Thom Lord— 14 November 2006 — in California Condor Restoration ShareGreetings, Notes from the Field readers! The steady march of seasons rolled on last month, bringing snowfall in the higher elevations and the first signs of morning frost in the deserts below. More notably for condor project biologists, October also marked the beginning of hunting seasons in both Utah and Arizona. This is of particular concern to us, because we inevitably see an increase in lead exposure in the condor population at this time of year.
As many of you know, lead bullets can fragment into hundreds of pieces upon impact, which, when left in the field in gutpiles or carcass remains, have the potential to be found and consumed by foraging condors and other scavengers. When ingested, these lead fragments can cause severe health problems in condors, even leading to death; lead poisoning is currently the primary cause of mortality in the Arizona population. Therefore, we are especially vigilant at this time of year, doing everything possible to document what the birds are feeding upon and what risk might be posed in each case. If a condor is found to have fed on a lead-contaminated carcass, we attempt to trap the bird, test its blood lead levels, and treat it when necessary. This process has saved the lives of a number of condors, but it is labor intensive, quite traumatic for the birds involved, and not always successful.
Fortunately, good alternatives to lead ammunition exist, making this potentially beneficial food source safer for condors to eat. Hunters have shown a great willingness to help with the issue, and the Arizona Game and Fish Department have made it easy for them to do so by providing free non-lead ammunition to all big-game hunters drawing a tag in the condors’ primary foraging range. Surveyed hunters were overwhelmingly satisfied with the performance of the provided ammunition last year, and we hope that that will translate into an even greater percentage of hunters using non-lead ammunition this year. In speaking with hunters last month, project biologists found that an encouraging number were aware of the issue and were using non-lead ammunition. Hopefully this initially heartening news will translate into reduced lead exposure for the condors throughout the hunting season.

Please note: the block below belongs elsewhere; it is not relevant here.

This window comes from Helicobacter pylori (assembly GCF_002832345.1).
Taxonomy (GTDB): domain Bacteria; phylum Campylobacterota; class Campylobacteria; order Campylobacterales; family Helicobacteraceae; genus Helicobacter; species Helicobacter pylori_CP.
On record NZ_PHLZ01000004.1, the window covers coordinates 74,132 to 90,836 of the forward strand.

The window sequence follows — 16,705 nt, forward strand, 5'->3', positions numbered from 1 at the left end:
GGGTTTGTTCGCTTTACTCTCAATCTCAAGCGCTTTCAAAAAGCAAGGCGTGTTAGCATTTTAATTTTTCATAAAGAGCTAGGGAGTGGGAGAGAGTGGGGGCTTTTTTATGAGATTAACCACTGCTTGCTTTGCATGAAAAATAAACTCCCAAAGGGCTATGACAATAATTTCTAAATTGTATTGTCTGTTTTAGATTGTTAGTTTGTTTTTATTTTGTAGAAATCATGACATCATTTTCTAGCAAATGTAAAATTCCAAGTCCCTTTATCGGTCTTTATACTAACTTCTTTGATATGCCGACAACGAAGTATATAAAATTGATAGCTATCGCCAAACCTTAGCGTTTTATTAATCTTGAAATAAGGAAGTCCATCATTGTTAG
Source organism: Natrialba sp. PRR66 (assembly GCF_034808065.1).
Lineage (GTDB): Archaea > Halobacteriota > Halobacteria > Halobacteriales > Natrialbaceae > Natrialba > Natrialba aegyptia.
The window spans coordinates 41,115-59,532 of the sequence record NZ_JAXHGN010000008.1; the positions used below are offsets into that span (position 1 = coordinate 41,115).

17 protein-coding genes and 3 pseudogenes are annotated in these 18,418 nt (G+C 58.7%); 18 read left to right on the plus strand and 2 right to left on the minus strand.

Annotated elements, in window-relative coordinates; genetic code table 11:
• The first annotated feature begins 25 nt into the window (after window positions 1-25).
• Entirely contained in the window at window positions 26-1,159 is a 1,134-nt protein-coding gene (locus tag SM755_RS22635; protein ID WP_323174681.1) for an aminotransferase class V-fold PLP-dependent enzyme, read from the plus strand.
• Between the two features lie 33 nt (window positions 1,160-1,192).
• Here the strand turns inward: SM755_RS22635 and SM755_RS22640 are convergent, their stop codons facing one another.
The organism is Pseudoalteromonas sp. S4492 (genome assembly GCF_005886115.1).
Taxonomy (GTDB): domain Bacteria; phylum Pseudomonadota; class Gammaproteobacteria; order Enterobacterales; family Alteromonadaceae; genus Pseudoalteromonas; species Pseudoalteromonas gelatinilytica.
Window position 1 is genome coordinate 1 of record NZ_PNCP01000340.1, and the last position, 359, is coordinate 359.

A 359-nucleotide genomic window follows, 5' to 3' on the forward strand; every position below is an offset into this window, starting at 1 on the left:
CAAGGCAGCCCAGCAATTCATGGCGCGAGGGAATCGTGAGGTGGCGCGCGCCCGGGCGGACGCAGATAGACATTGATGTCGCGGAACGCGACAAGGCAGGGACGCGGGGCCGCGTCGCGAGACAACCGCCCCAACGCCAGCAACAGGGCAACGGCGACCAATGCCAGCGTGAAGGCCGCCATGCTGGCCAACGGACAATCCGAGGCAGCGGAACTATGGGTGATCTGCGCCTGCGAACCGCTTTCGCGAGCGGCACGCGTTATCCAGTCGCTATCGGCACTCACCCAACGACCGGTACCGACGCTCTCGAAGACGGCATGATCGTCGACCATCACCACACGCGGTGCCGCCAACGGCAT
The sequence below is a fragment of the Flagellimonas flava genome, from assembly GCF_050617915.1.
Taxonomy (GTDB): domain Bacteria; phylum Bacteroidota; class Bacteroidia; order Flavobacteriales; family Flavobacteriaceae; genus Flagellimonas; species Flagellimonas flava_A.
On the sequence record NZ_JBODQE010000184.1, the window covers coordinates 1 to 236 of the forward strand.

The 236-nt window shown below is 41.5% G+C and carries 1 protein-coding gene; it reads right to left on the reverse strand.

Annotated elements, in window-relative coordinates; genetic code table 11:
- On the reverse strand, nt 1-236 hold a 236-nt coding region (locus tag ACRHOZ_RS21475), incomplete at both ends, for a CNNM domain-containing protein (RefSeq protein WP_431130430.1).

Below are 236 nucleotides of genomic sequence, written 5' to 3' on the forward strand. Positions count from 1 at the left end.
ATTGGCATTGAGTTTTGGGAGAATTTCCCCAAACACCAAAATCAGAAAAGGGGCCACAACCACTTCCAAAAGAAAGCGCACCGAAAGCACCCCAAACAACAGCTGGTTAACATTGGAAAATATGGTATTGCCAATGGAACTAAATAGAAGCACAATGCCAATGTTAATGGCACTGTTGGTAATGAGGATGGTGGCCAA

Those of you that have been following the saga of Condor 122, a bird that had been in captivity for a number of months, will be pleased to learn that we were finally able to release him last month! Condor 122, a breeding male, was captured in an obviously compromised state last March, ending a nesting attempt with his mate, Condor 119. He was found to be suffering from the effects of severe lead poisoning, and was transferred to the Phoenix Zoo, where he underwent treatment. He eventually returned to Vermilion Cliffs to complete his recovery, and seemed be doing well. When biologist Eddie Feltes and I released him on 19 October, he was as strong and aggressive as any condor I’ve ever seen. Condor 122 stayed at the release site for about three days, then left to resume the same patterns of movement that he had shown before his seven months of captivity. The breeding season is very close, and we’re all waiting to see how Condor 119 reacts to the reappearance of her long-lost mate. No matter what happens, though, it is satisfying just to have Condor 122 alive and flying free again.
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